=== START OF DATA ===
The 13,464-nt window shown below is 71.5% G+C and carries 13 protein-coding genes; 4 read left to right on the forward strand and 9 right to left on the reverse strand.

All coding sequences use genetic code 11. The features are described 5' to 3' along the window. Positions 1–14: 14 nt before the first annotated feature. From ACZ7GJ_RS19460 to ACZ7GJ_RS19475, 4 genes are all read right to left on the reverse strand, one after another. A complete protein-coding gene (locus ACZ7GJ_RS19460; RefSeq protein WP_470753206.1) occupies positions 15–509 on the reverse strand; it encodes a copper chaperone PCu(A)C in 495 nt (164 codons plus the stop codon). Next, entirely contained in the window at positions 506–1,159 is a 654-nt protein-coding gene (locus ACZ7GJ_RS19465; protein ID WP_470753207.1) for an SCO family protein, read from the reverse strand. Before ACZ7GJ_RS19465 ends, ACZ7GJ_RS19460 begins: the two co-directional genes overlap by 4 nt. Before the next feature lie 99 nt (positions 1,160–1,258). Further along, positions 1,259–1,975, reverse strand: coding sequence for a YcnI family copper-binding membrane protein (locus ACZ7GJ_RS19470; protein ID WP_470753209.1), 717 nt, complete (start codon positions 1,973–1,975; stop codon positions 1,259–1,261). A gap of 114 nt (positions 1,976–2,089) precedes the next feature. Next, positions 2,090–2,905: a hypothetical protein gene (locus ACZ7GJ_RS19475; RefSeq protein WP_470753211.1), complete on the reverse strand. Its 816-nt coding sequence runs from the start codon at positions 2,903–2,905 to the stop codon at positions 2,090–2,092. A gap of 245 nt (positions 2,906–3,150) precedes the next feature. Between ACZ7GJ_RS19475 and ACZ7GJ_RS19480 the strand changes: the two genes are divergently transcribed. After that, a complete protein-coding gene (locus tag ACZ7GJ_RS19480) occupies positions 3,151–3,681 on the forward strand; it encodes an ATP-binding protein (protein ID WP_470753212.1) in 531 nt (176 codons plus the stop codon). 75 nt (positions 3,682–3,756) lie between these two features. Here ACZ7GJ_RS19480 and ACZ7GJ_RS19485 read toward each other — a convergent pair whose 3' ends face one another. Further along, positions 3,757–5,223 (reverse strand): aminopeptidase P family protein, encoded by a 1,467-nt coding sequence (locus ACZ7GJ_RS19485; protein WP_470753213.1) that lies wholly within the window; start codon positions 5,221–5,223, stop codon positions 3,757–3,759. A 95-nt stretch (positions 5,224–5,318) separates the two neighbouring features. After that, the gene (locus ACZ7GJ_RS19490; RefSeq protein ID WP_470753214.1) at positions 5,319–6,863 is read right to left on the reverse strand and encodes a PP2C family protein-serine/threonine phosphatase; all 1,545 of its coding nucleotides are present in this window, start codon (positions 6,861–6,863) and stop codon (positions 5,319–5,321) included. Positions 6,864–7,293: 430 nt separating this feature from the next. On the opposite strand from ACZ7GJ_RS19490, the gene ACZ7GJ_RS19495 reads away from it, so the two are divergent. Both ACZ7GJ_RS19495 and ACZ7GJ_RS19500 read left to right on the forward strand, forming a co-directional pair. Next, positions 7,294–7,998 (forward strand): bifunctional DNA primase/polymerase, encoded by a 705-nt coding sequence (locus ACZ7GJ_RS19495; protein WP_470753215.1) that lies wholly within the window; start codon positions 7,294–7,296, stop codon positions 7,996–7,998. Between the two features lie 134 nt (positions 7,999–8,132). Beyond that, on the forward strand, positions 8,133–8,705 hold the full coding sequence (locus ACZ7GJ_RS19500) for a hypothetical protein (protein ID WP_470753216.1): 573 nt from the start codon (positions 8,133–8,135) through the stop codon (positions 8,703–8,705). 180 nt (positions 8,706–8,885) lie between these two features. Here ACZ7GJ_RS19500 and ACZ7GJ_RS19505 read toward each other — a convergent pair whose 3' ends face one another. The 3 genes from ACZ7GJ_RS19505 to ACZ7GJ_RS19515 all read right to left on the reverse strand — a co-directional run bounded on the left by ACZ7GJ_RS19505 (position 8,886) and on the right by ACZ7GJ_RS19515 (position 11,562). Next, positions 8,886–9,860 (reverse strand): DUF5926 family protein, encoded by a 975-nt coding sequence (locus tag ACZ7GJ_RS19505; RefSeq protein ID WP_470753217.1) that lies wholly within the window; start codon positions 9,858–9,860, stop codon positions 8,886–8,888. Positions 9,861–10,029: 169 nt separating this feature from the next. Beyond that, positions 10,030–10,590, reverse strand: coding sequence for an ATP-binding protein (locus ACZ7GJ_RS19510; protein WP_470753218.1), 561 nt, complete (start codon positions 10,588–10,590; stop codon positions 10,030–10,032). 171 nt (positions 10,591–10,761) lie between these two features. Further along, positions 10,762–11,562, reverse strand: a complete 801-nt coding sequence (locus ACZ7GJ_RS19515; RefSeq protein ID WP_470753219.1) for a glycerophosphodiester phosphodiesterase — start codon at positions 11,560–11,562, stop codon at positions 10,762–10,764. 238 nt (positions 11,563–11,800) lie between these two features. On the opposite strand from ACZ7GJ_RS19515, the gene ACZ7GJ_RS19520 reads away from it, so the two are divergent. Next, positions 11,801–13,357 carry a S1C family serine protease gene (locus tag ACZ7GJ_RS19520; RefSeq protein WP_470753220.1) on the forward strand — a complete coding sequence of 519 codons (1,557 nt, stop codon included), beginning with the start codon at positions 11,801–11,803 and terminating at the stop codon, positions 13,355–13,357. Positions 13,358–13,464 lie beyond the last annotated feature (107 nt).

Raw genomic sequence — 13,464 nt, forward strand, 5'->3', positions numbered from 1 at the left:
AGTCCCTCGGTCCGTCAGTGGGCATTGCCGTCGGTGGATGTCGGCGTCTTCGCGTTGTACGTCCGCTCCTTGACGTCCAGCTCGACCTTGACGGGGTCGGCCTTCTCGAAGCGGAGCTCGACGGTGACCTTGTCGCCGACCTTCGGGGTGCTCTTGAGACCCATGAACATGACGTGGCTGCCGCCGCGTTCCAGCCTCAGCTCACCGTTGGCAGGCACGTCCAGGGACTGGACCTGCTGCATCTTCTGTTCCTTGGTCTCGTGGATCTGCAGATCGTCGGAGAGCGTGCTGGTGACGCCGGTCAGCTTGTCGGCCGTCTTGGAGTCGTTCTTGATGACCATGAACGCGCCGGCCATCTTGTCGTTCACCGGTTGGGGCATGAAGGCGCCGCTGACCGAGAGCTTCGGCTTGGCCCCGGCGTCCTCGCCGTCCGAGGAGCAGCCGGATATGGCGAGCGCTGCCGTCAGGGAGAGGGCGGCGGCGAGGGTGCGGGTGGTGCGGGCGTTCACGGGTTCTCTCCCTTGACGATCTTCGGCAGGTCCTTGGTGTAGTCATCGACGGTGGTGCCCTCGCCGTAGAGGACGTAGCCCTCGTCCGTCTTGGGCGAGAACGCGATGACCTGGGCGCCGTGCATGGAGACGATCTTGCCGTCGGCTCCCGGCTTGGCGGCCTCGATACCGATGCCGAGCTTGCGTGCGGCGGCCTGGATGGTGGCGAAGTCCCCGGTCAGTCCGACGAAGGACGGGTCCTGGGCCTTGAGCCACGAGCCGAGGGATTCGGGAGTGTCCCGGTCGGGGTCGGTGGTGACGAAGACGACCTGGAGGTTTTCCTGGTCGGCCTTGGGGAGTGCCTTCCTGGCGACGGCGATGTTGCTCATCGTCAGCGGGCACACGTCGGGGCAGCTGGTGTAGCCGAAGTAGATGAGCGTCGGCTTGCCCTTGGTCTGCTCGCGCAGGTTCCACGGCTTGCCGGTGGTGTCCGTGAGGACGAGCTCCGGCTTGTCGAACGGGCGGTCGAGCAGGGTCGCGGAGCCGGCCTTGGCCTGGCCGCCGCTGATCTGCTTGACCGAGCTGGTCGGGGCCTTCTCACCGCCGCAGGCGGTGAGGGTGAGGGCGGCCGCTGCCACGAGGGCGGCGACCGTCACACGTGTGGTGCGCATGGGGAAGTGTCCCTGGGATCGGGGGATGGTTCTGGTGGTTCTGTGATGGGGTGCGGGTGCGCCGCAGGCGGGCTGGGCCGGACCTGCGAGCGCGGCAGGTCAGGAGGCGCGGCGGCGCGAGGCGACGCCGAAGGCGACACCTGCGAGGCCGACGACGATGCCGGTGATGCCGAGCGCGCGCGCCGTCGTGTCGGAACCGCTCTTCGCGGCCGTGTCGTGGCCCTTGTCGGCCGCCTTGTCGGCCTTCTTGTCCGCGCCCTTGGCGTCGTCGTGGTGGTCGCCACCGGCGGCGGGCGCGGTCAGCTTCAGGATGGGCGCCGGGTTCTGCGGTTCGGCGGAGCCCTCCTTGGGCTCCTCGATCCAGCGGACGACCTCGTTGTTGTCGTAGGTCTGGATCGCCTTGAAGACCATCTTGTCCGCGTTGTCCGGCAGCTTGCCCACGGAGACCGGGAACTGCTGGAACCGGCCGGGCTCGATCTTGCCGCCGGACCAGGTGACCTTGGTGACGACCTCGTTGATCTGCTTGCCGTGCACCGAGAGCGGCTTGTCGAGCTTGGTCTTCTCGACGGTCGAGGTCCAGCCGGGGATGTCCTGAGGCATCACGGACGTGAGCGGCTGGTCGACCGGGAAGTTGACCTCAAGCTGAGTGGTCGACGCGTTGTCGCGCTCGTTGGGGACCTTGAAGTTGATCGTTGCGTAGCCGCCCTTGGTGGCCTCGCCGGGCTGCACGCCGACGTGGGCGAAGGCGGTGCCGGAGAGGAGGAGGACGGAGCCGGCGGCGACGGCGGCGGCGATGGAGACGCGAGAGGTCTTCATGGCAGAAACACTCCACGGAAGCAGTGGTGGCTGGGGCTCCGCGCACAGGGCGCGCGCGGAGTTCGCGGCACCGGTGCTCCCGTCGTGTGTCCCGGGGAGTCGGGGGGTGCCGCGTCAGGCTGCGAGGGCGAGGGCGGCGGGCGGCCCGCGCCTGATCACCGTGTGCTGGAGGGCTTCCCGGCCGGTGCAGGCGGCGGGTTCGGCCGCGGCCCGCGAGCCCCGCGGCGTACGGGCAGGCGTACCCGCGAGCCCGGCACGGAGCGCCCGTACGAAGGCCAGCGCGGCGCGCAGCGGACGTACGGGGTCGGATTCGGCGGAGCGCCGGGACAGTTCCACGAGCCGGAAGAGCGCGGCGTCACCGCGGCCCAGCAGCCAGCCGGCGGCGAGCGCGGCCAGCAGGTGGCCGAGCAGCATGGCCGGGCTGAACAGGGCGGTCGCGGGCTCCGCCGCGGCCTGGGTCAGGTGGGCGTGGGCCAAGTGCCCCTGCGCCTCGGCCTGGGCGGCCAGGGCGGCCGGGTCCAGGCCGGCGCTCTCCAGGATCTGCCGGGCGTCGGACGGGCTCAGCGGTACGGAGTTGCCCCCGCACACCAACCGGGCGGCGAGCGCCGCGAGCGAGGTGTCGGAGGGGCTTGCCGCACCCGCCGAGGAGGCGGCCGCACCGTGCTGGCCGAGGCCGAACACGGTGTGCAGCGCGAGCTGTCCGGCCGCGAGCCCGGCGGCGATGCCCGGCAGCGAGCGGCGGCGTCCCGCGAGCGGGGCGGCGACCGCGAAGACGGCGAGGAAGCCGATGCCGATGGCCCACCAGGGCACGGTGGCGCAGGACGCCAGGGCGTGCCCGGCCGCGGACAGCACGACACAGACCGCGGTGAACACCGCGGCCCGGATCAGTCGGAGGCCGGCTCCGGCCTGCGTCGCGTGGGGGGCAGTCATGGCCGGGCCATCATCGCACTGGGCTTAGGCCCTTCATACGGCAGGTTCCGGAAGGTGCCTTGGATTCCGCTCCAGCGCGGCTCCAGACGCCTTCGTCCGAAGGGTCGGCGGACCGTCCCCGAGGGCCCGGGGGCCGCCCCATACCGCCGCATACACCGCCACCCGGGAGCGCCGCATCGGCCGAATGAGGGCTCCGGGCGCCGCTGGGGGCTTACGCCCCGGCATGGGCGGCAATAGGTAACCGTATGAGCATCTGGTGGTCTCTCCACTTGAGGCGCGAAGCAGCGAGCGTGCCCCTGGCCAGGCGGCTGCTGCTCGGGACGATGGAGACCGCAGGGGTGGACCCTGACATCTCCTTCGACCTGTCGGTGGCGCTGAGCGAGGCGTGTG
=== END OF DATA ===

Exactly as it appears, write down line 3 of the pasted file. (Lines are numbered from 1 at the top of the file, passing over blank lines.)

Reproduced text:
Raw genomic sequence — 13,464 nt, forward strand, 5'->3', positions numbered from 1 at the left: